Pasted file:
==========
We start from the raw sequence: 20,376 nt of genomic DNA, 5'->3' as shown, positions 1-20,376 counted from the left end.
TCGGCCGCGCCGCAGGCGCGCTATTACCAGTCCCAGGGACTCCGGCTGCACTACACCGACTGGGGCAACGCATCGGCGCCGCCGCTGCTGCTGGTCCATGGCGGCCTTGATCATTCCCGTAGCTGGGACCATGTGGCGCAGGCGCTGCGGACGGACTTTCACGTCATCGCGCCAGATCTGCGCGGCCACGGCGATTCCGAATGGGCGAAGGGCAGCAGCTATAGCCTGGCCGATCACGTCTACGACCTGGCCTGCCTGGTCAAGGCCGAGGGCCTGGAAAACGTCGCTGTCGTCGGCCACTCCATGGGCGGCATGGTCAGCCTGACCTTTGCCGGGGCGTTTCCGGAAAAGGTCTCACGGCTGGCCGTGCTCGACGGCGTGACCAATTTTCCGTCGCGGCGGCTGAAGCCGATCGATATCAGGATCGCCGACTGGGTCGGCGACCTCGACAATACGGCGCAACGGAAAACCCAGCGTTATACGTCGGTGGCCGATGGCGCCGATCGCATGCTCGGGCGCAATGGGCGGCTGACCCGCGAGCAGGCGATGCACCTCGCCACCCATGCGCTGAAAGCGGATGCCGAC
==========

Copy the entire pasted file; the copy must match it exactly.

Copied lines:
We start from the raw sequence: 20,376 nt of genomic DNA, 5'->3' as shown, positions 1-20,376 counted from the left end.
TCGGCCGCGCCGCAGGCGCGCTATTACCAGTCCCAGGGACTCCGGCTGCACTACACCGACTGGGGCAACGCATCGGCGCCGCCGCTGCTGCTGGTCCATGGCGGCCTTGATCATTCCCGTAGCTGGGACCATGTGGCGCAGGCGCTGCGGACGGACTTTCACGTCATCGCGCCAGATCTGCGCGGCCACGGCGATTCCGAATGGGCGAAGGGCAGCAGCTATAGCCTGGCCGATCACGTCTACGACCTGGCCTGCCTGGTCAAGGCCGAGGGCCTGGAAAACGTCGCTGTCGTCGGCCACTCCATGGGCGGCATGGTCAGCCTGACCTTTGCCGGGGCGTTTCCGGAAAAGGTCTCACGGCTGGCCGTGCTCGACGGCGTGACCAATTTTCCGTCGCGGCGGCTGAAGCCGATCGATATCAGGATCGCCGACTGGGTCGGCGACCTCGACAATACGGCGCAACGGAAAACCCAGCGTTATACGTCGGTGGCCGATGGCGCCGATCGCATGCTCGGGCGCAATGGGCGGCTGACCCGCGAGCAGGCGATGCACCTCGCCACCCATGCGCTGAAAGCGGATGCCGAC